– Under the new act promotions are made by the permanent heads, and are later on confirmed by the board.
– Do not the Public Service inspectors take a hand in the classification of the Public Service?
– Yes, but this clause relates to promotions only.
– Classification amounts to promotion in many cases. The permanent heads may have a voice in the matter, but the work is done by the inspectors.
– This provision does not refer to classification.
– It concedes the right of appeal.
– Yes, against the promotion of another officer. It has nothing to do with classification.
– Classification means promotion in some cases, and a reduction in salary in other cases. The amendment would prove helpful to the board. If officers of the Public Service feel they are not getting a fair deal, the best results will not be obtained from them.
– As a matter of fact, a conference in regard to classification is provided for elsewhere.
– I know that section 27 of the act says clearly that the board must classify the Public Service, and that when that classification is completed it must be published in the Gazette so that all members of the’ service may see it, and if dissatisfied may appeal against it. This work, however, has not yet been done. The Minister says that, the reason for the delay is that the act is defective, and that the board is possibly submerged by work - work which, I remind the committee., was formerly undertaken by one commissioner. There are three members on the board, and we are told that additional inspectors have been appointed, yet the task of classifying the service cannot be completed . I think the board has set about, its work in I he wrong way. The Government, instead of introducing an amending bill, should compel the board to complete the classification so that all members of the service may have the opportunity to appeal as they had the right to do before the act of 1922 was passed.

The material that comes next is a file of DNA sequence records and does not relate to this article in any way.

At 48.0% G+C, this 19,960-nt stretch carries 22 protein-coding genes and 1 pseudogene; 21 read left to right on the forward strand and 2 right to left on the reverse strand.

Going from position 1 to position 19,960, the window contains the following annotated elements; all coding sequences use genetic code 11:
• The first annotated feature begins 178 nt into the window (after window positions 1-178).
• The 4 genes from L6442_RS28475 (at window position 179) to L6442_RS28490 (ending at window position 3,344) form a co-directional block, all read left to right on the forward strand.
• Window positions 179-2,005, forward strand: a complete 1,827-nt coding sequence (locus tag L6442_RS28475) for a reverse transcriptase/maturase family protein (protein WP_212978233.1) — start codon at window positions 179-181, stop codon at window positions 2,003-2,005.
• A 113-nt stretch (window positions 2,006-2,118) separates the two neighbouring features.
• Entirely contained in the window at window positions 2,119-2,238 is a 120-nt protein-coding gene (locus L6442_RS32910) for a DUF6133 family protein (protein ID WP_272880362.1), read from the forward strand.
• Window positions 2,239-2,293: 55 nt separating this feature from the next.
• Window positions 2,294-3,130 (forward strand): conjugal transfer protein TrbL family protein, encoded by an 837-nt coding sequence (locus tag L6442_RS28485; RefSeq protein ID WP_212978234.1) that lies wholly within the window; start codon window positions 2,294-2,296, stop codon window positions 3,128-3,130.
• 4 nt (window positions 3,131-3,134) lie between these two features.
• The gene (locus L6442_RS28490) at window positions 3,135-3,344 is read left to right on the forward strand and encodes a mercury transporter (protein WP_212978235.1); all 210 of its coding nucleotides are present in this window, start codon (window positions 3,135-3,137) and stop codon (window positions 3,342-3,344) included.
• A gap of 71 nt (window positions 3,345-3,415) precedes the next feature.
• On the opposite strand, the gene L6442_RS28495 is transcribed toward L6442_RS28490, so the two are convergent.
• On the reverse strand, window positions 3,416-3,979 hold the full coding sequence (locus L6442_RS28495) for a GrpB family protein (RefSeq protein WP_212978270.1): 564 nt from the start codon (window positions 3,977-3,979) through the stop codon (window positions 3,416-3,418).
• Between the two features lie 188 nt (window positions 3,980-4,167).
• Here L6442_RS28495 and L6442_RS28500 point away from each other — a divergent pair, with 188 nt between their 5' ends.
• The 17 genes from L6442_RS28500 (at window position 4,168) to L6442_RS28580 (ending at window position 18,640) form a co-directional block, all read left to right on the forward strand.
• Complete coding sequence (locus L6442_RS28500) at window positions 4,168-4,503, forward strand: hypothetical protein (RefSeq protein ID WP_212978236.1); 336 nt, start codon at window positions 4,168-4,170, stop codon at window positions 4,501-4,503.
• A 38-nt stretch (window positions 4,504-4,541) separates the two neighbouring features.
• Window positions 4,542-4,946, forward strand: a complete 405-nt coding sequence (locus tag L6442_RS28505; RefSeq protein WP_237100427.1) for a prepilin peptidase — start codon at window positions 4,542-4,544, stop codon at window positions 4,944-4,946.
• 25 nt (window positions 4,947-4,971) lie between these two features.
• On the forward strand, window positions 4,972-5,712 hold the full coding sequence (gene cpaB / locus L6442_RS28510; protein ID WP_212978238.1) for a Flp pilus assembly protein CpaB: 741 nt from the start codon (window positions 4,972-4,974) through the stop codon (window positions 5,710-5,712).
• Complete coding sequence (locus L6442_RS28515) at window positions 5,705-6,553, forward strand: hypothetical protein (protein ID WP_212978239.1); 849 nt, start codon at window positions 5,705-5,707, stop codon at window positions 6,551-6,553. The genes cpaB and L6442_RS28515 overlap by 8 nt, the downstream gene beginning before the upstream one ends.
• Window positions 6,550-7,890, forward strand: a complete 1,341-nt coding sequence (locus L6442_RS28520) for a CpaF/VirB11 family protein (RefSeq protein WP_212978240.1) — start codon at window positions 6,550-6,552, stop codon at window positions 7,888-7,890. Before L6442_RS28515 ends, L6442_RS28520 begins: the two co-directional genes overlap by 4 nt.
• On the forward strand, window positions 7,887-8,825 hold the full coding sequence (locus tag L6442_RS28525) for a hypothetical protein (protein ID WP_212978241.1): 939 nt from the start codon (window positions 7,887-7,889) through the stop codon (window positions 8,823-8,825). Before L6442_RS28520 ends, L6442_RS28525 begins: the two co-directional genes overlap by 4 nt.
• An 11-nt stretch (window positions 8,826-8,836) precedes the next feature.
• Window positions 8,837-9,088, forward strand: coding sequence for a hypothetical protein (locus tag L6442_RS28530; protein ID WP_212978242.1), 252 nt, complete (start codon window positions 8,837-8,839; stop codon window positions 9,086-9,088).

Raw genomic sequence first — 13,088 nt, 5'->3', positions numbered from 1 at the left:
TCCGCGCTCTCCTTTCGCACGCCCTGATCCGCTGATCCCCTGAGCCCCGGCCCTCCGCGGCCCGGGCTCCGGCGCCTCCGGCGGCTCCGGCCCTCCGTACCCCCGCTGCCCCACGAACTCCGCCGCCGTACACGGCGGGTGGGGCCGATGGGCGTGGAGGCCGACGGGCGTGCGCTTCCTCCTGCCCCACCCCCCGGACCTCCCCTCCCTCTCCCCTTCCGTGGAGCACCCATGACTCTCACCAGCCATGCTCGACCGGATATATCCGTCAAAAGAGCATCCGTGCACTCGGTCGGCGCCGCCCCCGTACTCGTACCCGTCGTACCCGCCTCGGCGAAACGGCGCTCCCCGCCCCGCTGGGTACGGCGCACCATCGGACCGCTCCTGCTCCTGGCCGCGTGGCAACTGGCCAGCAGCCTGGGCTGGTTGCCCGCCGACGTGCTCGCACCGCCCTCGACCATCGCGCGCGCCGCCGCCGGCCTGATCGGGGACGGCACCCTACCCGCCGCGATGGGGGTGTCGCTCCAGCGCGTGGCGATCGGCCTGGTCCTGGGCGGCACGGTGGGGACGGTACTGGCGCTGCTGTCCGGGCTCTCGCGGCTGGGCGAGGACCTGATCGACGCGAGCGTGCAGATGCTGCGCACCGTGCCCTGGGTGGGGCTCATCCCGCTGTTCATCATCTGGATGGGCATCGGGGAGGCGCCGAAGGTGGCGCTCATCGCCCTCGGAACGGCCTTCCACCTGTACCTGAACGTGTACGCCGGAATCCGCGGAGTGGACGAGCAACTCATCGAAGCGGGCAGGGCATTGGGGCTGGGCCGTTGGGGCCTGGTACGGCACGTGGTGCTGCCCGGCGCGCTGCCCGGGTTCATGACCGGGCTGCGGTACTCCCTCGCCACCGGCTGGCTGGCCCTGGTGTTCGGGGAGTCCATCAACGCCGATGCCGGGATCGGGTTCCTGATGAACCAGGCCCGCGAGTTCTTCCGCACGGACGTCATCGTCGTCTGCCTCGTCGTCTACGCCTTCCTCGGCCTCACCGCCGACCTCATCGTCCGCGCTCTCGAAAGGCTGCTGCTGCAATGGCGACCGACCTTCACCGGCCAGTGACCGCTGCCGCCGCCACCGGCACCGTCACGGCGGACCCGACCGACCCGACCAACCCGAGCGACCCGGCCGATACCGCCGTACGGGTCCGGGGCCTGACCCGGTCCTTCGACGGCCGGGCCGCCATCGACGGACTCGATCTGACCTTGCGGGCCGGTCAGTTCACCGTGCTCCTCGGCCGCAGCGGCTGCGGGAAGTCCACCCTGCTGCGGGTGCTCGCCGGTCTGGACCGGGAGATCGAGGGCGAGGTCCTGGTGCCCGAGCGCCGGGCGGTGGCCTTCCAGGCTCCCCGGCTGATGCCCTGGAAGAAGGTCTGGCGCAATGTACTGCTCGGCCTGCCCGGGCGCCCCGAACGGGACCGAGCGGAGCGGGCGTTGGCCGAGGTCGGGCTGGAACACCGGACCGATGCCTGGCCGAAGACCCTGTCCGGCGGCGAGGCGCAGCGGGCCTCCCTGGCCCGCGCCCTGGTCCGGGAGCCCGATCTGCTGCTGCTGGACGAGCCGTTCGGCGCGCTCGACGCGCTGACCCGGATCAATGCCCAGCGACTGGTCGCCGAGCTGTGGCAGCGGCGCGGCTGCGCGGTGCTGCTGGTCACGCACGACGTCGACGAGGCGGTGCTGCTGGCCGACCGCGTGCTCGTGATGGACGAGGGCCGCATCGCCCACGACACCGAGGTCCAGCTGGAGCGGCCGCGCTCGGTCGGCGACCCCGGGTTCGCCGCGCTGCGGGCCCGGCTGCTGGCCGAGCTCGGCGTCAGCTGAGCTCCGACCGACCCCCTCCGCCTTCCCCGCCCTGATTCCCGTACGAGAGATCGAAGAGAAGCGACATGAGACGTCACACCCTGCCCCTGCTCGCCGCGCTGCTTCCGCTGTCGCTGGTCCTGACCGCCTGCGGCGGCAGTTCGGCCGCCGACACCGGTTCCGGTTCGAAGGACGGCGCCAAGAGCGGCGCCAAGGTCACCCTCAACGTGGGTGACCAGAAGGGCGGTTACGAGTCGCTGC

– The amendment will inflict no injustice on an officer who has been provisionally promoted; nor will it prevent him from being heard if he chooses to be represented at the conference for which the amendment provides. If the Minister (Senator Pearce) reads my amendment carefully he will see that the representative of the permanent head of the department in which the vacancy occurs and a representative of the organization to which the appellant belongs will sit in conference. The appellant need not be there in person. He will possibly be represented by the general secretary of the Public Service Association. The adoption of the amendment will prevent a recurrence of the old system, of an appeal from Caesar to Caesar. The men who sit in conference will have a particular knowledge of the work performed by both the appellant and the officer who has been promoted, a knowledge which the board cannot be expected to have. The claim of an officer who feels that he has been unjustly treated in the matter of promotion should be determined only by those who have an intimate knowledge of his qualifications. The board cannot be expected to have that intimate knowledge which is necessary to determine such a case.